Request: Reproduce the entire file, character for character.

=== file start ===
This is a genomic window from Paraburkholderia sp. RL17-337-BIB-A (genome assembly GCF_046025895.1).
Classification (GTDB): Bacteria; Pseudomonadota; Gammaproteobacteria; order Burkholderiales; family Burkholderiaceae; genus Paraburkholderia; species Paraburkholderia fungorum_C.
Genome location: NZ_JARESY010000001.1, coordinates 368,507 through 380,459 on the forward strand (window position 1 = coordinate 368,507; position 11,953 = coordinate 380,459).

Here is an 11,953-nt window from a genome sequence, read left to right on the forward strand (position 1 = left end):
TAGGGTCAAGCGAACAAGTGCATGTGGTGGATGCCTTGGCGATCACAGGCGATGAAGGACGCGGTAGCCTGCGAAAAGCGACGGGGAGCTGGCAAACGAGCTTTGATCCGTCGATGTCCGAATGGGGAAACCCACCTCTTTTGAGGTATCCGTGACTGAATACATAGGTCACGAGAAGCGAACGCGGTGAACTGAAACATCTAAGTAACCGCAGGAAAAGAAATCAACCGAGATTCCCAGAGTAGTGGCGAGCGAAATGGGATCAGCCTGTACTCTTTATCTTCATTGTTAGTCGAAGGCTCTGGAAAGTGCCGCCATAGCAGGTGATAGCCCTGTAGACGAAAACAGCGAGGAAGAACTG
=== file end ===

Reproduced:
This is a genomic window from Paraburkholderia sp. RL17-337-BIB-A (genome assembly GCF_046025895.1).
Classification (GTDB): Bacteria; Pseudomonadota; Gammaproteobacteria; order Burkholderiales; family Burkholderiaceae; genus Paraburkholderia; species Paraburkholderia fungorum_C.
Genome location: NZ_JARESY010000001.1, coordinates 368,507 through 380,459 on the forward strand (window position 1 = coordinate 368,507; position 11,953 = coordinate 380,459).

Here is an 11,953-nt window from a genome sequence, read left to right on the forward strand (position 1 = left end):
TAGGGTCAAGCGAACAAGTGCATGTGGTGGATGCCTTGGCGATCACAGGCGATGAAGGACGCGGTAGCCTGCGAAAAGCGACGGGGAGCTGGCAAACGAGCTTTGATCCGTCGATGTCCGAATGGGGAAACCCACCTCTTTTGAGGTATCCGTGACTGAATACATAGGTCACGAGAAGCGAACGCGGTGAACTGAAACATCTAAGTAACCGCAGGAAAAGAAATCAACCGAGATTCCCAGAGTAGTGGCGAGCGAAATGGGATCAGCCTGTACTCTTTATCTTCATTGTTAGTCGAAGGCTCTGGAAAGTGCCGCCATAGCAGGTGATAGCCCTGTAGACGAAAACAGCGAGGAAGAACTG